Twain's Feast: Searching for America's Lost Foods in the Footsteps of Samuel Clemens. Andrew Beahrs. The Penguin Press, 2010. Pp. 213. Hardcover, $29.95. ISBN 978-1-59420-259-9.

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The following review appeared 18 August 2010 on the Mark Twain Forum.

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Reviewed for the Mark Twain Forum by:
Carolyn Leutzinger Richey
Tarleton State University

In Twain's Feast: Searching for America's Lost Foods in the Footsteps of Samuel Clemens Andrew Beahrs attempts to resurrect Twain's culinary standards of "Fresh. Local. [and] Lovingly prepared" (13). From the first page of the Introduction, Beahrs lets the reader know his basis for the book: Experiencing Twain's Feast. Beahrs also informs us that Twain was, to use our modern jargon, a "foodie." Twain's cuisine of preference was the culinary heritage of nineteenth century America. In A Tramp Abroad, after tiring of the poor food he tasted in Germany and Switzerland, Twain constructed the contents of a feast from his memories of childhood and from his American travels. He wrote that he would like to have this "modest, private affair, all to myself" upon his return to America (Chapter 49). Much of Twain's feast was unknown in nineteenth century Europe. Unfortunately, much of Twain's cuisine has now been lost in our own modernized America. According to Beahrs this loss is due, in part, to the destructiveness of a growing population, industrialization, environmental contamination, and the changing dietary preferences of our evolving popular culture. This book is Andrew Beahrs' personal journey to explore Mark Twain's culinary heritage and ultimate feast while pointing out the losses which Twain would mourn and the losses that we should mourn.

Each of the eight chapters follows a segment of Mark Twain's life that serves as a touchstone to explore the lost foods of America, including Twain's childhood in Missouri; his time as a riverboat pilot; his travels to Nevada, California, and Europe; and his family life with Livy and the literary culture in the East. Beahrs travels in Twain's path to Lake Tahoe, San Francisco, Hartford, and New Orleans. While in New Orleans, Beahrs collaborates with a local chef to reconstruct the menu of "sheep-head fish with mushrooms, shrimps, and oysters" (188) that Twain and Horace Bixby shared. Along with the retracing of Twain's steps, Beahrs also delves into the reasons for the shifting culinary trends. In San Francisco, he defines the oyster obsession that occupied Twain and then goes on to retrace the decline of the specific type of oysters prepared for Twain's feast and explains the shifts in sources and types reflecting modern oyster preparation and tastes.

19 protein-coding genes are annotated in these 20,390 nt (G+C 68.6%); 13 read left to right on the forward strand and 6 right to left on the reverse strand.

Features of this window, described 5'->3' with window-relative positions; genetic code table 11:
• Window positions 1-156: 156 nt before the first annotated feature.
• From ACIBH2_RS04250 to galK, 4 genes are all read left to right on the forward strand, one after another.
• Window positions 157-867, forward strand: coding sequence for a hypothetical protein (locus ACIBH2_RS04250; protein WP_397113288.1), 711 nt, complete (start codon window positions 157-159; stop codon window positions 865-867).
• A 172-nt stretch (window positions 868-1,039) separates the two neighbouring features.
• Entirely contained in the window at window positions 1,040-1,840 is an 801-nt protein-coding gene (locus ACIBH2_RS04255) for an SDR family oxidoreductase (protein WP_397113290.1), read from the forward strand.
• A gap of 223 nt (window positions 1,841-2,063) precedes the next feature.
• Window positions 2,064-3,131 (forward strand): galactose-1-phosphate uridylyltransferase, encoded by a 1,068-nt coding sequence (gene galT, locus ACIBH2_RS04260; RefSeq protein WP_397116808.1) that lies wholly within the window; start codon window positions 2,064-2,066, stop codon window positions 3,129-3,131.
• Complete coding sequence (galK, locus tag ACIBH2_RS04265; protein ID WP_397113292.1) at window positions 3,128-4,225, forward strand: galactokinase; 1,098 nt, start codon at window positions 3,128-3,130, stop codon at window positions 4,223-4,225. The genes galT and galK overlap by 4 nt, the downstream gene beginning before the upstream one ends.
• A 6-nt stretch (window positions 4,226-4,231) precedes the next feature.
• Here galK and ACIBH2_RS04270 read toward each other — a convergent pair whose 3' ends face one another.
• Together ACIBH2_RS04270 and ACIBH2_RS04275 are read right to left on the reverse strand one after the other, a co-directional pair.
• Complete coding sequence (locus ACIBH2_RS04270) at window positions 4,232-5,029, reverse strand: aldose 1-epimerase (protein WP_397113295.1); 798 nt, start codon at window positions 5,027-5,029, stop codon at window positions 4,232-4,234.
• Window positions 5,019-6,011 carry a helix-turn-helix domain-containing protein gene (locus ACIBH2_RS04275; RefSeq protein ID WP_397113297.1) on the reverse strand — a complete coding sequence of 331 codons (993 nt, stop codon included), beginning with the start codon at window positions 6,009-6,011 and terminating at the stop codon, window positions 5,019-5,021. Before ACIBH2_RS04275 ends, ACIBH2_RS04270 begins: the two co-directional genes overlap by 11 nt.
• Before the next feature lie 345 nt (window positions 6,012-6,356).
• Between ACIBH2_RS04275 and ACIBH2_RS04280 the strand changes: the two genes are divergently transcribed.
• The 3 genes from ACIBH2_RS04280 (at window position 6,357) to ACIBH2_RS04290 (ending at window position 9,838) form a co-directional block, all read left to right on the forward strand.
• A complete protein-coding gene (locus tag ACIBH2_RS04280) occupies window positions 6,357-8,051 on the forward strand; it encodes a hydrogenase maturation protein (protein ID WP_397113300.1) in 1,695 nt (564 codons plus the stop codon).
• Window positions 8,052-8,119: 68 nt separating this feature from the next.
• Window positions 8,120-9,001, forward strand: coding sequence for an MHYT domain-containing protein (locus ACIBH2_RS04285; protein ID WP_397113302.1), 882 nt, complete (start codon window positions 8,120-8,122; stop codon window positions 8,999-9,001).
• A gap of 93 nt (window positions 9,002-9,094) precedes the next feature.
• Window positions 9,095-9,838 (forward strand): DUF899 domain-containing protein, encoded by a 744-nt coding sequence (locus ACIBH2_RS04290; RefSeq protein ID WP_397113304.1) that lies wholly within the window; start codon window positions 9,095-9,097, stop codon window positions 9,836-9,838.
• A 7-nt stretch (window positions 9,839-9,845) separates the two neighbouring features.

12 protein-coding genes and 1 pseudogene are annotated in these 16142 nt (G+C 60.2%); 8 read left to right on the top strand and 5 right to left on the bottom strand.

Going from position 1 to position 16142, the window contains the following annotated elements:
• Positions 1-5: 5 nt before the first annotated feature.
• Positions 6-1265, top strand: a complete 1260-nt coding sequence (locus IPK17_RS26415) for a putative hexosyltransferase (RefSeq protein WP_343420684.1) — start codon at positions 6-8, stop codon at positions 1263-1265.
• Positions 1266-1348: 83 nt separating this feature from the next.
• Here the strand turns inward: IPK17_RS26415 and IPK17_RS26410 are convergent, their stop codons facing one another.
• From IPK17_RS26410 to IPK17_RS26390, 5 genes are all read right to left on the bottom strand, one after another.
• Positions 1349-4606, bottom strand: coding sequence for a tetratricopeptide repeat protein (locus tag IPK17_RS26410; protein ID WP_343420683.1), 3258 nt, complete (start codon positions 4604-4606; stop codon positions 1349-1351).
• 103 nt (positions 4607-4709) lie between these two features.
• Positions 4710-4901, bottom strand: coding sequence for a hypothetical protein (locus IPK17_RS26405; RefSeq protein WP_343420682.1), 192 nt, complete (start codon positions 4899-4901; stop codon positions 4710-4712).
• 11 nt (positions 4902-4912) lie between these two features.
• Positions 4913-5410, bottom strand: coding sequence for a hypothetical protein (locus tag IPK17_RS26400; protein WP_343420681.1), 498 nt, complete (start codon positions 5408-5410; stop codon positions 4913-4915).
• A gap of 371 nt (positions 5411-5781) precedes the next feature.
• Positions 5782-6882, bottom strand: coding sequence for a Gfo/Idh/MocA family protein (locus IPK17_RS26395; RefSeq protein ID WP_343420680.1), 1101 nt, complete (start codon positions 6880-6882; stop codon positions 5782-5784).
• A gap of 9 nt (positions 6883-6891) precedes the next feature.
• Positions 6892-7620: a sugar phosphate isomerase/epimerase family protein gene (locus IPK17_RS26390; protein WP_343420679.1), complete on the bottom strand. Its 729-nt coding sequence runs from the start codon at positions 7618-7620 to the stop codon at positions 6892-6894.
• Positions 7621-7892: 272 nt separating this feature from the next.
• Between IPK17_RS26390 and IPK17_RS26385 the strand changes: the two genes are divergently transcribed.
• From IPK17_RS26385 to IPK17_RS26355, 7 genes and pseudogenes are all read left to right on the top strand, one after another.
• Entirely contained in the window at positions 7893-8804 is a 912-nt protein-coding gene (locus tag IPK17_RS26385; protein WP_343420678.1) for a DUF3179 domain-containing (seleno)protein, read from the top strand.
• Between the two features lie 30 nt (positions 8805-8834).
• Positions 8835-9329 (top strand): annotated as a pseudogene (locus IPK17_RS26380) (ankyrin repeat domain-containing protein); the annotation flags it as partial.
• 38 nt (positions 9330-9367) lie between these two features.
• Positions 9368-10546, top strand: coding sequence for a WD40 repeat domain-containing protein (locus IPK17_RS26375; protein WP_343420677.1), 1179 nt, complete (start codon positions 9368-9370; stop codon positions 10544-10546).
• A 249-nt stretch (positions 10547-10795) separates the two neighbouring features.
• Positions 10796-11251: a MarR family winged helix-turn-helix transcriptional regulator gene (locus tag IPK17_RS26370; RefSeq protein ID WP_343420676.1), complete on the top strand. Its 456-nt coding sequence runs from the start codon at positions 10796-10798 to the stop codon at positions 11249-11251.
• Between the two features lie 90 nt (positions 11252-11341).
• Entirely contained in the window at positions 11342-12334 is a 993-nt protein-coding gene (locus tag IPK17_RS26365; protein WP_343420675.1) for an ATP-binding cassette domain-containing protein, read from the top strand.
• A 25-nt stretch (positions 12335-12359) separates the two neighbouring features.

Organizing his book around significant events of Mark Twain's life and literary career, Beahrs mentions young Sam's remembrances of the food on the Quarles farm. During the chapter covering Twain's recollections of the trout from Lake Tahoe (mentioned initially in Roughing It), Beahrs illuminates Twain's use of the memory of the "taste of such fresh fish when the boys hide out on Jackson's Island in Tom Sawyer: 'They fried the fish with the bacon and were astonished; for no fish had ever seemed so delicious before. They did not know that the quicker a fresh water fish is in the fire after he is caught the better he is'" (89).

Besides following Twain's footsteps to revisit significant events in his life, Beahrs also researches and reproduces the recipes and cooking methods by which Twain's feast would have been prepared. Mingled throughout each chapter are the excerpts from various culinary sources of nineteenth and early twentieth century America. For example, to prepare Twain's "prairie chickens stewed whole," Beahrs cites Mary Newton Foote Henderson's Practical Cooking and Dinner Giving, (1877); to prepare the classic "Hangtown fry" he cites Estelle Woods Wilcox's Buckeye Cookery and Practical Housekeeping (1877). Beahrs also found the origin of this extravagant breakfast and dined upon it in Placerville, California.